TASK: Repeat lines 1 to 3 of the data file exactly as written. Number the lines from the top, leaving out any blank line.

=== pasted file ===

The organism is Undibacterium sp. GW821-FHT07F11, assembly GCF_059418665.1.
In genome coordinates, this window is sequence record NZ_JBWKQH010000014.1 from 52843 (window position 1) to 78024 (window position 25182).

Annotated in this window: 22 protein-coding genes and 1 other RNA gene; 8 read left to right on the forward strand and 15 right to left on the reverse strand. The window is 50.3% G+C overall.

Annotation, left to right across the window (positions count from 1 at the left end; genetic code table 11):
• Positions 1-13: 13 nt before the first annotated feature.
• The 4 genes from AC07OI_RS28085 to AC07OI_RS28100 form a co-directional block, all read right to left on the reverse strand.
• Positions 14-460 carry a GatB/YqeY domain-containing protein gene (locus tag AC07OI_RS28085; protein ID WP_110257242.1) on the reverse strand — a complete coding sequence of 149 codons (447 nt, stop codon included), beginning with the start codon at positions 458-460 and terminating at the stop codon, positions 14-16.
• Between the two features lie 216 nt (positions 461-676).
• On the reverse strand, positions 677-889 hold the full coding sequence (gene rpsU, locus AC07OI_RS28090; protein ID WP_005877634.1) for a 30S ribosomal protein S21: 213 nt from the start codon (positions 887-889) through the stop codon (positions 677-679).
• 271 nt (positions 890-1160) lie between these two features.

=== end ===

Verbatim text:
The organism is Undibacterium sp. GW821-FHT07F11, assembly GCF_059418665.1.
In genome coordinates, this window is sequence record NZ_JBWKQH010000014.1 from 52843 (window position 1) to 78024 (window position 25182).

Annotated in this window: 22 protein-coding genes and 1 other RNA gene; 8 read left to right on the forward strand and 15 right to left on the reverse strand. The window is 50.3% G+C overall.